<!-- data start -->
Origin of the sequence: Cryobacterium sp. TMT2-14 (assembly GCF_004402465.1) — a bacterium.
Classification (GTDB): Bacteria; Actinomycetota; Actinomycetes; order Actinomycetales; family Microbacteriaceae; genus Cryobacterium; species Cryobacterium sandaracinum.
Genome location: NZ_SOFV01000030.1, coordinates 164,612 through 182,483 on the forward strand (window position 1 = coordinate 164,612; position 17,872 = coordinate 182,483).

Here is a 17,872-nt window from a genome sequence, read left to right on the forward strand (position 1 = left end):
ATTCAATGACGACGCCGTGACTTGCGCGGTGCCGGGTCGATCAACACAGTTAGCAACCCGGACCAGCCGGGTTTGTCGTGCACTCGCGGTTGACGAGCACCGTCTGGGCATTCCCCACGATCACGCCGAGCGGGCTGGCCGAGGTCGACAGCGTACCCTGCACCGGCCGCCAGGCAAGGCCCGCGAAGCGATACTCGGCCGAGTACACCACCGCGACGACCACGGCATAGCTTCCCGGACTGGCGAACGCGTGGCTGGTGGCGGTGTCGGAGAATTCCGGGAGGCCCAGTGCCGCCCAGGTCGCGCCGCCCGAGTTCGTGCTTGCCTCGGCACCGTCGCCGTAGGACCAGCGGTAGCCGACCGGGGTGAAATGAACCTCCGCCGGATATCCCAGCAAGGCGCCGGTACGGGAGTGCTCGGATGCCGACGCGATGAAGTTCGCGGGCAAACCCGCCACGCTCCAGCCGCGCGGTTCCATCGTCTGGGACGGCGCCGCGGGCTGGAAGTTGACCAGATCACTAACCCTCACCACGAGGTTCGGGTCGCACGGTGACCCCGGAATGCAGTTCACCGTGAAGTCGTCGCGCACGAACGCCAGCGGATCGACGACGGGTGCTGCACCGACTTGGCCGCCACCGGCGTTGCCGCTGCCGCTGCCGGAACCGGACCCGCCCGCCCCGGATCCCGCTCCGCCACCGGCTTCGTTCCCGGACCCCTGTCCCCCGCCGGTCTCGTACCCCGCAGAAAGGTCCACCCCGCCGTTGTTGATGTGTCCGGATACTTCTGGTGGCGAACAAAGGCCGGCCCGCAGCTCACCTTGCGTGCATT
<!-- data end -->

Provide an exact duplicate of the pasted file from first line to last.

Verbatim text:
Origin of the sequence: Cryobacterium sp. TMT2-14 (assembly GCF_004402465.1) — a bacterium.
Classification (GTDB): Bacteria; Actinomycetota; Actinomycetes; order Actinomycetales; family Microbacteriaceae; genus Cryobacterium; species Cryobacterium sandaracinum.
Genome location: NZ_SOFV01000030.1, coordinates 164,612 through 182,483 on the forward strand (window position 1 = coordinate 164,612; position 17,872 = coordinate 182,483).

Here is a 17,872-nt window from a genome sequence, read left to right on the forward strand (position 1 = left end):
ATTCAATGACGACGCCGTGACTTGCGCGGTGCCGGGTCGATCAACACAGTTAGCAACCCGGACCAGCCGGGTTTGTCGTGCACTCGCGGTTGACGAGCACCGTCTGGGCATTCCCCACGATCACGCCGAGCGGGCTGGCCGAGGTCGACAGCGTACCCTGCACCGGCCGCCAGGCAAGGCCCGCGAAGCGATACTCGGCCGAGTACACCACCGCGACGACCACGGCATAGCTTCCCGGACTGGCGAACGCGTGGCTGGTGGCGGTGTCGGAGAATTCCGGGAGGCCCAGTGCCGCCCAGGTCGCGCCGCCCGAGTTCGTGCTTGCCTCGGCACCGTCGCCGTAGGACCAGCGGTAGCCGACCGGGGTGAAATGAACCTCCGCCGGATATCCCAGCAAGGCGCCGGTACGGGAGTGCTCGGATGCCGACGCGATGAAGTTCGCGGGCAAACCCGCCACGCTCCAGCCGCGCGGTTCCATCGTCTGGGACGGCGCCGCGGGCTGGAAGTTGACCAGATCACTAACCCTCACCACGAGGTTCGGGTCGCACGGTGACCCCGGAATGCAGTTCACCGTGAAGTCGTCGCGCACGAACGCCAGCGGATCGACGACGGGTGCTGCACCGACTTGGCCGCCACCGGCGTTGCCGCTGCCGCTGCCGGAACCGGACCCGCCCGCCCCGGATCCCGCTCCGCCACCGGCTTCGTTCCCGGACCCCTGTCCCCCGCCGGTCTCGTACCCCGCAGAAAGGTCCACCCCGCCGTTGTTGATGTGTCCGGATACTTCTGGTGGCGAACAAAGGCCGGCCCGCAGCTCACCTTGCGTGCATT